Students could see something worthwhile was going to take place in this lesson.
    Ricky was bombarded with question
    • What happened?
    • What are we doing? 
    • Why is the room different? 
    Their task: to collectively find out where each blood drop originated from and how the murder took place.

    2. They made connections:  

    Together they looked at a diagram of a blood drop hitting the floor and recapped their trigonometric ratio’s.

    They discussed what would happen to a drop of blood as it hit the floor and what might happen if the angle changed.

    This was helped through viewing a clip from the TV show, Dexter, about a consultant who analyses blood spatter

    They unpacked a small concept covered in class and applied it to a foreign but interesting context.
    Students had no prior knowledge of forensics in terms of experience but they were able to form meaningful connections between the scenario and the mathematics.

    3. Practical learning took place through teamwork:

    In groups students measured the length and width of a “blood splatter” and calculated angles. Once they were satisfied that they had the correct angle, they used a protractor and piece of string to track the trajectory of the blood drop just as they had seen in the video clip. Once each group had completed this task, they had 8 pieces of string tracking to 4 points of origin.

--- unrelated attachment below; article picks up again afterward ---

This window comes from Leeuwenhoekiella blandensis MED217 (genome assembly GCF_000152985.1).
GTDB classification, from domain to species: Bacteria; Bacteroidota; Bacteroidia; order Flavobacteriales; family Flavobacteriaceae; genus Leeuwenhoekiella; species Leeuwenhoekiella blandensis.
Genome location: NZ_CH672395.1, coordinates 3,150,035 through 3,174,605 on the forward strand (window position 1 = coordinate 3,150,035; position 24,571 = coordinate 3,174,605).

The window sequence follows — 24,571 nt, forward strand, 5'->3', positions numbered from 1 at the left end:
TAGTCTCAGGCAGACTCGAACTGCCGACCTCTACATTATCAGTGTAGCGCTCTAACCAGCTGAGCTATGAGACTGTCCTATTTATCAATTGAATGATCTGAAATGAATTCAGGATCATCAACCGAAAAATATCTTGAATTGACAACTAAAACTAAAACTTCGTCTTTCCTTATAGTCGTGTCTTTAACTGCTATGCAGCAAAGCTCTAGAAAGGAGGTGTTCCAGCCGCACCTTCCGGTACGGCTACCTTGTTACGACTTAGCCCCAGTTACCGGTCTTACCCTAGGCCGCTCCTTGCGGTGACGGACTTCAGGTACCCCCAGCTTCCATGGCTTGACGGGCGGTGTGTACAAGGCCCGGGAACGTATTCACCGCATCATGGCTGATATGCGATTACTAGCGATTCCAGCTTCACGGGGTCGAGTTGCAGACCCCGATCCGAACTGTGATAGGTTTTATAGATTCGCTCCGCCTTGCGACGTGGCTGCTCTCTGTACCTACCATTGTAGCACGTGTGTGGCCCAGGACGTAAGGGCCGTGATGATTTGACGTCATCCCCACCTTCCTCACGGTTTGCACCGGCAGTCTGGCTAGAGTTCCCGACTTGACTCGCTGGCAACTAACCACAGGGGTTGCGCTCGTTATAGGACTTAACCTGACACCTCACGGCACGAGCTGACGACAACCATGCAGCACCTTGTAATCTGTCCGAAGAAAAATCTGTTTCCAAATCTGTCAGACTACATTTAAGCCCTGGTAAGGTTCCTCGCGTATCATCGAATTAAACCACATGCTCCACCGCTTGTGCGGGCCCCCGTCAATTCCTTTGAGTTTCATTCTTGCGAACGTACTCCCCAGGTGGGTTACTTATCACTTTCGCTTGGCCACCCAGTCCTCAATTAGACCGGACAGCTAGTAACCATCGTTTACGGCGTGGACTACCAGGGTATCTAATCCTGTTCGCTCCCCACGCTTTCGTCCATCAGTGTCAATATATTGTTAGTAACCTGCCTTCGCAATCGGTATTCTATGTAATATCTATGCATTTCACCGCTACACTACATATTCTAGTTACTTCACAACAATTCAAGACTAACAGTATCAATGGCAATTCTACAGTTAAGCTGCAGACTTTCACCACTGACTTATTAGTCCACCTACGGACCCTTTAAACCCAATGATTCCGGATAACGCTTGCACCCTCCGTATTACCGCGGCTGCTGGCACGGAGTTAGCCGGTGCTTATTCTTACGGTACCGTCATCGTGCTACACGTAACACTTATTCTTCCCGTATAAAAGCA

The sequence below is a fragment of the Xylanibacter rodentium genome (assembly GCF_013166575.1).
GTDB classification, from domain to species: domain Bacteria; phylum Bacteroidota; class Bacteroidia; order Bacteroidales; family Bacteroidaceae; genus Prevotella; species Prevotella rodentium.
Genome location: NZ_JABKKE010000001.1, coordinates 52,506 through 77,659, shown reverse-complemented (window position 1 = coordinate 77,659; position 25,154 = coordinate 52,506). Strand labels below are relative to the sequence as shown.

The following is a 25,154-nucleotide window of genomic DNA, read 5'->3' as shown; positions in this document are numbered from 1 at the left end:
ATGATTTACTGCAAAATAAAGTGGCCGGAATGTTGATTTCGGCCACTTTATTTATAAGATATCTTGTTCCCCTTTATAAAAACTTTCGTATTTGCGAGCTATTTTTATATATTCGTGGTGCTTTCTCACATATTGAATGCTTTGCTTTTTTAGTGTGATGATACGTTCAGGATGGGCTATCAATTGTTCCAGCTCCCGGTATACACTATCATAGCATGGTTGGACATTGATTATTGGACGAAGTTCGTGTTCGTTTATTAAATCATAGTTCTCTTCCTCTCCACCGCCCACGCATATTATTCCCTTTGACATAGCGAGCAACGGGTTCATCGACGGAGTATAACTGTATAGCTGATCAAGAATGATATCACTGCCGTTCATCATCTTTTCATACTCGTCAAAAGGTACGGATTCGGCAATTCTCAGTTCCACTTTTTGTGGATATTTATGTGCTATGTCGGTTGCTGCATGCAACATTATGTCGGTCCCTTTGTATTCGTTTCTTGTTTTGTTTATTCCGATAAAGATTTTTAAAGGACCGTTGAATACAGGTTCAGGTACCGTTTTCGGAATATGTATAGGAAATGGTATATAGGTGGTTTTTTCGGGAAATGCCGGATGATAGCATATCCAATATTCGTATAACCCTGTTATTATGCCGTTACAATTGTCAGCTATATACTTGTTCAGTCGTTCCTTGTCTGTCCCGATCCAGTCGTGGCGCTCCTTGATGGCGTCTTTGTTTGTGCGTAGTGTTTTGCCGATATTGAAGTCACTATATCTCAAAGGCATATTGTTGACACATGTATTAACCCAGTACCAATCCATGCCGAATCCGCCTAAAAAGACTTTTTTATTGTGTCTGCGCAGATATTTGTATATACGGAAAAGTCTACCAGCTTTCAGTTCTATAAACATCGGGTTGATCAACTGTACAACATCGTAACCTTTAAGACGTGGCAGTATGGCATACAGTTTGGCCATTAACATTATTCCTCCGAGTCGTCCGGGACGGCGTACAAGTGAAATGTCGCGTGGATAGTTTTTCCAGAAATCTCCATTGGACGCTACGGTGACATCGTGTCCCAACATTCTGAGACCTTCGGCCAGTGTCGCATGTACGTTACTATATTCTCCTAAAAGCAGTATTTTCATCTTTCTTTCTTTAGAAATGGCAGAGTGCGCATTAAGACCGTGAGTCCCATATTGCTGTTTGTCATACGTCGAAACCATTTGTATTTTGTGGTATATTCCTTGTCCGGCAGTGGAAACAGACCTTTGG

These students now have a shared experience from which to draw on.

    4. They made sense of their findings:
    In Ricky’s opinion this was probably the best part. Students discussed how many stab wounds there were, what the height of the person would have been and where they would have been stabbed. As a class they reasoned how the crime would have taken place and why they couldn’t determine where one blood drop came from.
    Once they had a version of the events that the class was satisfied with, the students felt it was important that they acted it out!

    This task was open ended. There was no predetermined solution. Students could be as imaginative as they wanted. Students had the opportunity to predict, discuss and justify their own ideas about the solution.  They also had to reach consensus. What Ricky deemed important was that when providing their solution, the students linked to the context. It was no surprise that this this came easily to them after having been immersed in the situation.

    Ricky pondered, should we be aiming to engage our students with rich meaningful contextual questions or do they just need to have rigour and practice?
    He wondered what his students will remember 3 weeks later, will it be how to nicely set out their working to solve for an angle or will it be how they measured the width and length of a blood drop and found the angle of trajectory from a stab wound?

    What are your thoughts?